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Three Foot Johnson

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Three Foot Johnson last won the day on December 19 2016

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About Three Foot Johnson

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    SASS Wire Vet
  • Birthday 02/12/1956

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    Last Chance Handgunners, Sun River Rangers (L)

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    Near Helena, MT
  • Interests
    Cat trainer, toothpick carver, and seasonal aspirin engraver.

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  1. It's an older press Lee made called the Load-All Junior. I think they discontinued it in the late-70's. (edit) They still have the instruction pamphlet on their Web site. https://leeprecision.com/files/instruct/LOADALLJR.pdf
  2. If you do the calculations, those F100's I posted about above sold for $19.57/troy ounce, including the shipping cost. The spot price of silver today was $26.84/troy ounce.
  3. No kidding! I even had the method of measurement wrong - it's μg/dL, not PPM.
  4. It's a problem I've dealt with for quite some time. I worked at a local lead smelter for 23 years, and always had a tough time keeping my blood lead level below 30. Toward the end, as the standard kept dropping over the years (It closed in 2001), I was spending four to six months a year on in-plant medical removal. On certain jobs, I would wear a full hazmat style suit, gloves with liners, booties, and a PAPR - a real challenge in areas where the ambient temperature was easily 150 degrees. Even with a cold vest, you just couldn't stay there longer than maybe 45 minutes. Other people could go into buildings where you couldn't see all the way to the opposite wall due to smoke & fume, leave their respirator dangling around their neck, and they still managed to keep their BLL in the teens. Some people are just much more susceptible than others.
  5. Only a hundred and twenty? Gotta get those numbers up! https://www.gunbroker.com/item/879291909
  6. I had some blood work done at the VA last week, and requested a blood lead level. The doc called me with the results today - 31ppm. But, in all fairness, I had just cast a bunch of bullets the previous day.
  7. I had a life-long neighbor who passed last year at age 102 - born in 1917. Farmers and rural dwellers still used carriages and horse drawn equipment. Very few had telephones, or electricity yet. The more affluent families might have had one of those new-fangled four foot tall radios in the corner to listen to at night - lots of static and hum, and powered by a bank of batteries charged by a windmill-driven generator. Automobiles were seldom seen out here, and the rare airplane flying over was cause for everyone to drop what they were doing and go look. The fast way across the continent was by train, and transoceanic trips were solely by ship. A different world, indeed.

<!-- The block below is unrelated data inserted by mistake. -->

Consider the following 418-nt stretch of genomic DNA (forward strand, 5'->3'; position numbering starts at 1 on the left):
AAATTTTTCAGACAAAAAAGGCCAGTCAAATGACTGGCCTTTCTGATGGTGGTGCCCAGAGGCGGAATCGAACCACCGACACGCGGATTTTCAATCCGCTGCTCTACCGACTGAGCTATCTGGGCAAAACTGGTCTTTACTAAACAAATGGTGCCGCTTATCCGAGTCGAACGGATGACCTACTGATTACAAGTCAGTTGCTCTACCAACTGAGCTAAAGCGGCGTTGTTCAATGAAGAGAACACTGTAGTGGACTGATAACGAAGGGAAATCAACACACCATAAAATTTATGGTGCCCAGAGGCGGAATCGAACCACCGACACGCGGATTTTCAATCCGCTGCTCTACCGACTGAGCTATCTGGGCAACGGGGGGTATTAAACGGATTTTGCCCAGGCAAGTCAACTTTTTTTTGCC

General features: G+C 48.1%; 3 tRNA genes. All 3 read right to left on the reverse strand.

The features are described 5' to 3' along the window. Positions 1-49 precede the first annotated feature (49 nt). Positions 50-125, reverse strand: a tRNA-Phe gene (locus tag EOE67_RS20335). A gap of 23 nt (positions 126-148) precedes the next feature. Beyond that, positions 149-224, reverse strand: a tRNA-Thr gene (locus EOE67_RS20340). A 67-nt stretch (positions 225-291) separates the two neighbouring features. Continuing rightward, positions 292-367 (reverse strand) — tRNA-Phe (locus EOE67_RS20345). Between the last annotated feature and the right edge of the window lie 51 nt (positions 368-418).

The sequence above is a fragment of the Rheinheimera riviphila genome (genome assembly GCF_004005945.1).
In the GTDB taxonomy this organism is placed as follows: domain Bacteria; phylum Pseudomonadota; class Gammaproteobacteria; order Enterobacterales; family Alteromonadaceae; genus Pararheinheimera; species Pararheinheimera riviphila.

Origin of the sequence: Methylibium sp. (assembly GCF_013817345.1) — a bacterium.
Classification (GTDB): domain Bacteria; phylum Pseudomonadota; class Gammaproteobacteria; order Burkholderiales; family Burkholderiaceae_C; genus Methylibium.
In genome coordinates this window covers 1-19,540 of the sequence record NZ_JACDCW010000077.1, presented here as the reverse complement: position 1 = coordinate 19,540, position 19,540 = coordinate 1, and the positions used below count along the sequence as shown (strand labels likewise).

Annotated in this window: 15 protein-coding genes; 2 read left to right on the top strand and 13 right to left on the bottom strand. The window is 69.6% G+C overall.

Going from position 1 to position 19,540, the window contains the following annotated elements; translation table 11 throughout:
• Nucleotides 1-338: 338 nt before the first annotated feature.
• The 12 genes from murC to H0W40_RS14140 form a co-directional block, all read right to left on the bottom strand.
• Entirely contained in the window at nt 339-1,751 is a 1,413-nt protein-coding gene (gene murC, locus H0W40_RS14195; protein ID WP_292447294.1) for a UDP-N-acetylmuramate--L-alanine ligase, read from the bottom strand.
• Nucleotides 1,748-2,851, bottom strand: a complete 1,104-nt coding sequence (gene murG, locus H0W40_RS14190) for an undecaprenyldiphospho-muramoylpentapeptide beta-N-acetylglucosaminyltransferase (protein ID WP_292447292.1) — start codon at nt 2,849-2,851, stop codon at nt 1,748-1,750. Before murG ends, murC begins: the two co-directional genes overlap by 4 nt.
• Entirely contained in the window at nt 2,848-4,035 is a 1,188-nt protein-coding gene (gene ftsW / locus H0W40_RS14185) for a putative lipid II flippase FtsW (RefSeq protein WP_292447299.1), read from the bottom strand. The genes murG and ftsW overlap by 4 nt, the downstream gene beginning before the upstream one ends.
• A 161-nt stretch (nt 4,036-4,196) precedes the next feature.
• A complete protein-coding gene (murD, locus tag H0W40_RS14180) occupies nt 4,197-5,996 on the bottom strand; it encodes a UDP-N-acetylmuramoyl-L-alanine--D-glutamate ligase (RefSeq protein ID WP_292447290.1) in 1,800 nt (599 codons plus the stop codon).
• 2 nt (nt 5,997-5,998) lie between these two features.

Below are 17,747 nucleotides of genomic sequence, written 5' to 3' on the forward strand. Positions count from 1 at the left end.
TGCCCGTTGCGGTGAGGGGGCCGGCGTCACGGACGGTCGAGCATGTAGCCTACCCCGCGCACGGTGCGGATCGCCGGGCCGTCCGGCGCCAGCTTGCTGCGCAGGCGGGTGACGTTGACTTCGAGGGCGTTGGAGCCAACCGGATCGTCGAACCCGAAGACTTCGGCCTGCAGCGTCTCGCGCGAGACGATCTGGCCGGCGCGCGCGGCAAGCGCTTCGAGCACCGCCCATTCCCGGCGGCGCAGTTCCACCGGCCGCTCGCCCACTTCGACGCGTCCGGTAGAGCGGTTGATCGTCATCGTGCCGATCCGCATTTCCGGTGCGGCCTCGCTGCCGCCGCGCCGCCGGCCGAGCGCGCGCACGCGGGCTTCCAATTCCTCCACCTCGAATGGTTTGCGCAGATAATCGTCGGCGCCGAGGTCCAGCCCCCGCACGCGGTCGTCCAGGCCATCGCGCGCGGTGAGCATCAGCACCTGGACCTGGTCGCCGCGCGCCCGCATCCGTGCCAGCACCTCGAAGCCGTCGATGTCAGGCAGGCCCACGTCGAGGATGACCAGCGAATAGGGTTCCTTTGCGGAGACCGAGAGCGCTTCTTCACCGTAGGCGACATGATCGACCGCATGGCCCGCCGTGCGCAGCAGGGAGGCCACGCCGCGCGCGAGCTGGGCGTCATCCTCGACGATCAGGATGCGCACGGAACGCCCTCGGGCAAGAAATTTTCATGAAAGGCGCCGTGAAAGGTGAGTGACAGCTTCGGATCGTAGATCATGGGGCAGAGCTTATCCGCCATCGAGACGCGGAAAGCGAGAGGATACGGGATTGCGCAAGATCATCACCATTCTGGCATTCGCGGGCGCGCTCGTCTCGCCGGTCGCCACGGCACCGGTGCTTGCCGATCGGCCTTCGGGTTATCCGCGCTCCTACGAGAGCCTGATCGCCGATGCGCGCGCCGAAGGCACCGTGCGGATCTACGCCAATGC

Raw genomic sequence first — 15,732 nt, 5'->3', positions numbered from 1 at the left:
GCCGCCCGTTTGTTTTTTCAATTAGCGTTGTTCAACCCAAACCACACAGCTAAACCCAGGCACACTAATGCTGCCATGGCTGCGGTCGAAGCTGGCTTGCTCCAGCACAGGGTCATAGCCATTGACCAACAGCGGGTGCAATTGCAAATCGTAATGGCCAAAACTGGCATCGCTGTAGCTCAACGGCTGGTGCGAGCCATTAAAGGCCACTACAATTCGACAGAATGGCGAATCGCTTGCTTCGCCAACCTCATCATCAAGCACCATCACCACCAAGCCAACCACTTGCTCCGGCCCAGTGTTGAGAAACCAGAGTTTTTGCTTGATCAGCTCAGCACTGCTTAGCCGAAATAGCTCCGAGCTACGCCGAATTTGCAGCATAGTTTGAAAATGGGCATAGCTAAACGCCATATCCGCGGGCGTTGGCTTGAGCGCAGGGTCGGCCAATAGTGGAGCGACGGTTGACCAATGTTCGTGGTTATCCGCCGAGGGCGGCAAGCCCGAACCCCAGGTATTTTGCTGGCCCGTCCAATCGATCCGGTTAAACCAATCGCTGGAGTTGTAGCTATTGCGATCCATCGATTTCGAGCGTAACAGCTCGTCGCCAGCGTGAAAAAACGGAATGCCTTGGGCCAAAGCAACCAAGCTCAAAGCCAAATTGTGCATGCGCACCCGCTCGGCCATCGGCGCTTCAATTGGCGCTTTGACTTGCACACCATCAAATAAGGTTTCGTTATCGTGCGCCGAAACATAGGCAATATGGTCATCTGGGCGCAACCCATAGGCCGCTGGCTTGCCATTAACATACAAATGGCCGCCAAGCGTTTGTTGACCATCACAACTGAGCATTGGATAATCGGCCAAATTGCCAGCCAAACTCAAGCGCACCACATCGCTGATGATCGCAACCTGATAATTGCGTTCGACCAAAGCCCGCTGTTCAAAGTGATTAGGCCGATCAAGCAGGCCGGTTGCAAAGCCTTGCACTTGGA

8. Backups aren't backups unless you have them with you. That said, I have a weird predilection for having a third identical revolver (or more) for each pair I have. Identical. Caliber, finish, barrel length, sights, grips, etc, as well as identical backups for shotguns and rifles. THAT said, I only take backups to state or above matches, which is a little odd, because the more people in attendance, the less you really need a backup. I once loaned a Uberti .45 Sheriff's model to a pard for an out-of-state match, and didn't see it again for six months! He liked it so much, he bought it off me a few months after that. Talk about a test drive!
  9. I just did ~2550 .38-40's Saturday - Accurate Molds 40-160C, weighing in around 163 grains with my Heinz 57 mystery alloy.
  10. If you want to look good, the more, the better. In practice though, three is sufficient. I've used two before, but I don't think I've ever hit three. Of course, if you've ever gone to the line with three empty guns, maybe twenty is the way to go.
  11. I know a cousin of a cousin who is on the board of directors of Leupold/Stevens and has some pretty good contacts in the industry, of course. He says there likely won't be a reliable supply of primers again for at least another ten to twelve months, and even that is heavily dependent on the election outcome.
  12. A Model 12 really doesn't need anything - in their stock configuration, they hold six 2 3/4"ers and tend to be much smoother than a comparable stock '97. There is a spring & follower available for the '97 that will enable it to hold six 2 3/4"ers, and a heavy duty left side extractor and ejector spring from The Smith Shop or C&I is a worthwhile investment. These old guns tend to be really dirty inside, and complete disassembly, inspection, and a good cleaning is normally in order. https://onlineoutpost.net/product/win-97-mag-spring-follower-take-down-6-round-conversion/ https://onlineoutpost.net/product/1897-left-extractor-cowboys-indian/ http://www.thesmithshop.com/lhextractor.html
  13. If it's going to be for Wild Bunch only, buy a Model 12. When I used a '97, I would simply load a couple 2 1/2"ers in the tube with four 2 3/4"ers. I did finally modify one of them to hold 6 before I went with Model 12's. Simple mod, no big deal.
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